Bolshoi/Polianichko: Eugene Onegin

Date: April 24, 2010
Conductor: Alexander Polianichko
Director: Dmitri Tcherniakov
Location: The National Centre for the Performing Arts (The Egg), Beijing.

Bolshoi in Beijing.

The Bolshoi Theatre opened this year’s NCPA Opera Festival with Tchaikovsky’s Eugene Onegin. The entire production set was shipped in from Moscow, and nearly 400 artists (on-stage and off-stage) traveled to Beijing to deliver a spirited rendition of Tchaikovsky’s beloved masterpiece.

Dmitri Tcherniakov’s production is a warhorse and a money-minting machine, having already traveled to many opera houses around the world, including the Paris Opera, Bunka Kaikan in Tokyo, and Scala. The production set was basically comprised of two setups: a community room in the countryside of Acts 1 and 2, and an urban enclave for the privileged class of Act 3. Each room was set with a huge table as its centerpiece, with people gathering around it and managing their own business. The same table that was used by a lively, almost unruly community of rural villagers was also the place of solidarity for inspiring Tatyana’s letter writing. In Act 3, that same table was reused, after being cloaked with a white table cloth, as the pedestal on which Gremin’s lavish spread of silverwares and decorative excess – and by extension his wealth and stature – were showcased. The rooms were visually differentiable only through wall colors – an agrarian washed grey versus a lush burgundy red – as well as subtle props such as lighting fixtures – simple, unobtrusive decorative lighting versus an opulent chandelier spanning nearly half the proscenium’s width. It was thus through subtle visual clues that Tcherniakov laid out the settings in which the characters then flourished.

The evening’s leading lady was Ekaterina Scherbachenko, whose Tatyana was a hopeless romantic, a lovely and lovable dreamer who was shy, slightly introverted but full of passion. Scherbachenko, the most-recent Cardiff winner, entered her passages with confidence, and exhibited a scintillating upper extension as well as a firm, sultry lower register. If there was any tentativeness to her top notes, her persuasive acting made it sound like she was deliberately trying to mirror the role’s reclusive psychology.

Roman Shulakov was by comparison expressionless as Lenski, and his stage presence was rather paltry. His voice failed to project for much of the evening, and at times felt strained and hassled. It was not until his big aria at the end of Act 2 when he came to full force, as if a magic switch in his vocal instrument was suddenly turned on and all the dynamism and gravity that were heretofore lacking suddenly came to the fore. The emotive narrative associated with Lenski finally twirled in, even as Lenski was ready to head for his permanent exit. The subsequent applause was lukewarm, albeit due mostly to Alexander Polianichko’s iron-fisted timekeeping. Shulakov’s effort was not fully redeemed until his solo curtain call.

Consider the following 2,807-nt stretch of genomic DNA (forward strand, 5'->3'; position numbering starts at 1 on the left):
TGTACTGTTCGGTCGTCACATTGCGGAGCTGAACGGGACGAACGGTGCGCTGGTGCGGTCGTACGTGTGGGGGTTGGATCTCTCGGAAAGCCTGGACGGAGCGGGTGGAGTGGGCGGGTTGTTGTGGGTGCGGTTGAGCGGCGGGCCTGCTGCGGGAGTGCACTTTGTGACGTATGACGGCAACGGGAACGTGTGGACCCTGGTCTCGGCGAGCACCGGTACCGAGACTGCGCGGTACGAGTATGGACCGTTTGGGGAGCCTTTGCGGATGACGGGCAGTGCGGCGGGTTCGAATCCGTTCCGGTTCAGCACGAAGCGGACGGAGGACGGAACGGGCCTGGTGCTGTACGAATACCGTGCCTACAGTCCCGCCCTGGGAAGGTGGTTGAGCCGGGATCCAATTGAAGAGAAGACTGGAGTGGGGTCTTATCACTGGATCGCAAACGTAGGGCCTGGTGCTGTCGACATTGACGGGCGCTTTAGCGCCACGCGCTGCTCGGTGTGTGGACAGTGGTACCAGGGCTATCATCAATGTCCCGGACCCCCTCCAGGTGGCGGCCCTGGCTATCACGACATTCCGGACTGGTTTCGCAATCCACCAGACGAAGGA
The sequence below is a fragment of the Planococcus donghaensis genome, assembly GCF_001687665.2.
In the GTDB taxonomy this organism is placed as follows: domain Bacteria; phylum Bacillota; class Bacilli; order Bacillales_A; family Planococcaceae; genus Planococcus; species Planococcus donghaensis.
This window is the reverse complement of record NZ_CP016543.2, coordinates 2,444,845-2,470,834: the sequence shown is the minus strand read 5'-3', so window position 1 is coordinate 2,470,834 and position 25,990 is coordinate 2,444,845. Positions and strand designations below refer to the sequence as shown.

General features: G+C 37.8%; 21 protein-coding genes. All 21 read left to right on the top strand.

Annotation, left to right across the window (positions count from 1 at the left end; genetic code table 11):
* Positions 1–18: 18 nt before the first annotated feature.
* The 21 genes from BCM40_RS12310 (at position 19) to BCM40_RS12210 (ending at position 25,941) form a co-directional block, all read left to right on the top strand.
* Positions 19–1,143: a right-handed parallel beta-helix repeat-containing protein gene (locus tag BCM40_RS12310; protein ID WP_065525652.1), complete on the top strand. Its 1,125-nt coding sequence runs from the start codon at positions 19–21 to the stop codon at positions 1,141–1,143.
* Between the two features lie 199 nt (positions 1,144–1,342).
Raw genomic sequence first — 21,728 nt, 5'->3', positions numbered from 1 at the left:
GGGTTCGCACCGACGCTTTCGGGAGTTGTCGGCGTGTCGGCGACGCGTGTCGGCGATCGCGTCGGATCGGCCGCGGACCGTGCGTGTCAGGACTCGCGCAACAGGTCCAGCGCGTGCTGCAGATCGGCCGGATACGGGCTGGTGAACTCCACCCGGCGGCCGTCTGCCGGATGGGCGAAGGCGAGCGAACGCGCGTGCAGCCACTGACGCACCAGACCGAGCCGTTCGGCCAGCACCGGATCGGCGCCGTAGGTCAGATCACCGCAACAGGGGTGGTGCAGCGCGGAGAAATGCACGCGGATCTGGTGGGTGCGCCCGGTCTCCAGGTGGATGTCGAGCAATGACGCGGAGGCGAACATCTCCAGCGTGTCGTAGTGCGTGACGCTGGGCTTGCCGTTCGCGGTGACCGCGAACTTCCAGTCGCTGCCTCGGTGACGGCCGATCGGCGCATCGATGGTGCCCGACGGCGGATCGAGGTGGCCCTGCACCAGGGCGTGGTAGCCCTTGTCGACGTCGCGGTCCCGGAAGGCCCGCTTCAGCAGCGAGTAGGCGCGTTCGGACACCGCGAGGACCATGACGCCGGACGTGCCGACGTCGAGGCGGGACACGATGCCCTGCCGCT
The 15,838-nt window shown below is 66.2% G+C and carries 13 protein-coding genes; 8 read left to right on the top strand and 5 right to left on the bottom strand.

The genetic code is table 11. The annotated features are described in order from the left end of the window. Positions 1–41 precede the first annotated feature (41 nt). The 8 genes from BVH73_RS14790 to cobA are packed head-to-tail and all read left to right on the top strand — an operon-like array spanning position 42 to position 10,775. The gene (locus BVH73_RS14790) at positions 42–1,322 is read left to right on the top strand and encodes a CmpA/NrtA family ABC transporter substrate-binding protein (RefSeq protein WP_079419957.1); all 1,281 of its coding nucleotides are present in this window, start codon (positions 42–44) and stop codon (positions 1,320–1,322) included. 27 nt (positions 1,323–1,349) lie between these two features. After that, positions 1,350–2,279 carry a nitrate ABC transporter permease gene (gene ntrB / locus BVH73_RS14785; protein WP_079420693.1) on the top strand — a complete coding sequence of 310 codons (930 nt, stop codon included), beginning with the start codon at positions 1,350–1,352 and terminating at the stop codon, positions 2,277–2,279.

Vladislav Sulimsky’s Onegin was the insensitive, cocky playboy that Pushkin wrote him to be. A man’s man, Sulimsky’s Onegin had to resort to kneeling in front of Tatyana in the final scene to beg for another chance. That moment, assuming not improvised, was perhaps Tcherniakov’s nod to feminist power – the virulent concentration of egocentric testosterone shall eventually be defeated and humiliated.

Following the Russian tradition, the Triquet couplet was sung by Shulakov in Russian. Mikhail Kazakov delivered a rounded bass as Prince Gremin, and secured one of the most enthusiastic audience responses of the evening. Under the baton of Polianichko, the company delivered a sprightly analysis of the Russian composer’s masterpiece, though at times he seemed to have a hard time balancing the dynamics of a plump orchestra with the smaller voices on stage.

This production could be better: the centerpiece table, while pristine to look at, became stale as a theatrical display after about three scenes. The stage could have moved slightly forward towards the edge of the proscenium apron to reduce the distance between the soloists and the audience. Also, Bolshoi had two perfect chances during the waltz and the polonaise to showcase its ballet troupe, but professional dancing was nowhere to be found here – in my opinion a glaring programming mistake especially since its ballet troupe, already in town for La fille du Pharaon and Don Quixote, is world class. These small blemishes weren’t fatal, but they do compel one to ponder the what-ifs. But if anything, the revelatory presence of Scherbachenko has saved the day.

Bolshoi in Beijing.


One thought on “Bolshoi/Polianichko: Eugene Onegin

  1. Pingback: Parsifal | The Fleeting Spectator

Comments are closed.